“Donda” by Kanye West Review: I Mean…

“Donda” by Kanye West Review: I Mean…

“Donda” by Kanye West Review: I Mean…

Does "Donda" live up to the hype, the likes of which we've never seen before? Well...

Does "Donda" live up to the hype, the likes of which we've never seen before? Well...

Text: Ahad Sanwari

It’s good, I think?

One thing I’ve always prided myself on in my long, illustrious, 24-year-long life is my memory. I’ve always been able to remember obscure details about the past and every time I’ve been wronged. This doesn’t mean you test me if you see me on the streets, but I would say I’m generally quite good at remembering things.

Which is why I can say with complete confidence that I can barely remember any of the songs off of Donda, and that’s not a good thing. For Kanye, or my self esteem.

The two that I can recall most distinctly are the opening two tracks, “Donda Chant” and “Jail” featuring Jay Z, and that’s primarily because they’re my introduction to the record.

Okay, let’s zoom out a little bit, before going all in. The premise for Donda is simple, as it serves as an homage to Kanye’s mother, Donda West, whose voice even makes an appearance mid-album. But it was the build-up leading to the release that really got everyone hopped up for the record.

Listening parties, apparent vow renewals, bridal couture, face mask couture, lots of merch, there were all kinds of machinations at work to create the expectation for Donda that it was going to change the face of the Earth in a way, or at least change our perception of the artist.

The entire systematic rise in the level of interest surrounding the album is quite honestly one of the most intriguing, extravagant, and entertaining that we’ve ever seen in the music industry. And it’s only logical that it took the beautiful, dark, twisted fantasy of Kanye West to come up with. It makes the Met Gala look like a high school dress rehearsal in comparison (if you’re reading this, Anna Wintour, please invite me).

As a result, expectations were always going to be astronomically high, and it would’ve been tough for anyone but Kanye West to live up to. I say “anyone but” because the eccentric and twisted genius of this man has birthed some of modern hip-hop and music in general’s greatest records, as recently as The Life of Pablo, so the hope was there.

The end result, ultimately, is slightly like a shrug. Not because of the record itself, but more so because of the promotional cycle that birthed it.

On its own, when extricated from everything else, Donda is really quite a fascinating record, offering more of a personal insight into Kanye as a human with feelings and emotions than a lot of his recent work do. He’s not trying to be a messiah for the masses, he’s stripping away the grandeur for a deeper connection with his innate sensibilities and insecurities.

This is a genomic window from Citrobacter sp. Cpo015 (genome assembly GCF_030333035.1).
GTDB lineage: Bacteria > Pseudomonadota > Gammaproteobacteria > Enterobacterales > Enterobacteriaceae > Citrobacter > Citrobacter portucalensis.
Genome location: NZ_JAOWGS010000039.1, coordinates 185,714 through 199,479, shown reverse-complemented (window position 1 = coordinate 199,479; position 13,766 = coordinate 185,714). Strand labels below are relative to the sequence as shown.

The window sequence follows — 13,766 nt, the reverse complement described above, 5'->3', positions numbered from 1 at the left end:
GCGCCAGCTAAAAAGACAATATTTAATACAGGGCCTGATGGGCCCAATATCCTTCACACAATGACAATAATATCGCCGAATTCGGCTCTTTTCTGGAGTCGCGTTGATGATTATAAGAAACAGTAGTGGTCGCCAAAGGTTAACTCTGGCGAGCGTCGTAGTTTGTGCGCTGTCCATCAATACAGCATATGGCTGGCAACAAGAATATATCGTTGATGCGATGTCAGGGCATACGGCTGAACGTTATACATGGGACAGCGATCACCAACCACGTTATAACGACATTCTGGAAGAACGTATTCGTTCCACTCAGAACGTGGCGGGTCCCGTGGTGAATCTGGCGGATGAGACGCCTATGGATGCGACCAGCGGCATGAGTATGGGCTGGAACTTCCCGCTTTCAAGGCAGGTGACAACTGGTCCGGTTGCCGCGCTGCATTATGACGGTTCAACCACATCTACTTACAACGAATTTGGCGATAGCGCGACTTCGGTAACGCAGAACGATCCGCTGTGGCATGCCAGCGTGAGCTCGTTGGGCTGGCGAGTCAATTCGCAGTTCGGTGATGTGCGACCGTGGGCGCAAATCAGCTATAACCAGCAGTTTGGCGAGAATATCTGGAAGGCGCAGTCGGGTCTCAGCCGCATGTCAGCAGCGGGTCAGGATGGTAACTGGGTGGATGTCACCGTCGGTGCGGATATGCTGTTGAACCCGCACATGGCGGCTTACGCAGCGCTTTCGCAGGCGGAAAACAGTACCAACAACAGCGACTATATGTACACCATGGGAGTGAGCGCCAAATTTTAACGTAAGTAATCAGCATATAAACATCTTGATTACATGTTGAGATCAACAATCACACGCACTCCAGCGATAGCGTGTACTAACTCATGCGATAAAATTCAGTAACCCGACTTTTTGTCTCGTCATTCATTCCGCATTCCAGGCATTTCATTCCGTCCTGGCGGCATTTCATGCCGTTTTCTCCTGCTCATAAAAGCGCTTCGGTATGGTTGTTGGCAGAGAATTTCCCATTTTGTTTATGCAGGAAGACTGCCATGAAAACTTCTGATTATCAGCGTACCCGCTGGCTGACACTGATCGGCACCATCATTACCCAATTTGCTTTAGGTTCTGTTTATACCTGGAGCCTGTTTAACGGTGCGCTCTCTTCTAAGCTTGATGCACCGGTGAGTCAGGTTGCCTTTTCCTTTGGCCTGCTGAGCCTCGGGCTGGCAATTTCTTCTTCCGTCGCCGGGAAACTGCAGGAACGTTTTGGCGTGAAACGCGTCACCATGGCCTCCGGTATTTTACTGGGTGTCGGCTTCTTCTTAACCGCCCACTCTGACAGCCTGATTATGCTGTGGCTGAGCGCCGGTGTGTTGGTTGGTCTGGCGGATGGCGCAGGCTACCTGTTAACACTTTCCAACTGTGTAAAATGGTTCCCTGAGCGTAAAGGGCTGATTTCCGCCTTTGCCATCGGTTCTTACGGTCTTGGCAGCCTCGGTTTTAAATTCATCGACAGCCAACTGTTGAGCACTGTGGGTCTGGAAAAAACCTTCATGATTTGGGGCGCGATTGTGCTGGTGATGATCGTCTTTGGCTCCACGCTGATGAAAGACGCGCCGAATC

But even as a standalone, the record suffers under its own weight. Like I mentioned up top, it’s the sheer length of the album that really makes it a slight drag. Donda comprises 27 original songs and clocks in at a run time of about one hour and 48 minutes. That’s about double the length of your average mainstream LP.

In an age where songs are skewing shorter and shorter to fit the streaming and TikTok era of music, Donda is a refreshing change. But it takes it too far. It’s one thing to acknowledge that Kanye makes some absolutely inspired choices for collaborators on the record, ranging from the aforementioned Jay Z and The Weeknd, to Kid Cudi and the late Pop Smoke. But it’s another for me to not remember which of the 27 songs they featured on.

Taking a look at the album on Spotify should give you an idea of what I’m talking about. The opening track, “Donda Chant,” clocks in about 3.6 million streams, while the first song proper right after that, “Jail,” has a cool 7.2 mil. But the numbers keep decreasing as you move on, to the point that the closing track, the 11 and a half minute long “Jesus Lord pt 2,” only has about 1.4 million streams as of writing.

It’s overwrought and overworked, and honestly just cutting off the last four tracks alone would do it some good. Granted, Kanye did claim on his Instagram that Universal dropped his album without his approval, so there’s a good chance that this wasn’t really his final vision to begin with. 

It sounds like I’m really just trying to trash Donda, but that really isn’t the case. It just frustrates me to see a record with the potential for such absolute brilliance and vulnerability be reduced to an underwhelming hype machine.

There are snatches of much of his manic genius spread out all over the album, from “Jail” and “Hurricane,” to “No Child Left Behind” and the title track. But it all gets a little lost. As an overall sensory experience, Donda is a great record. But if your intention is to listen and really pay attention, it could start wearing you thin pretty quickly. 

Stand outs/Personal recommends: “Jail,” “Hurricane”

Credits: Image courtesy of Kanye West


Best Films And Shows Of Summer 2021
relax, sit back, and enjoy the show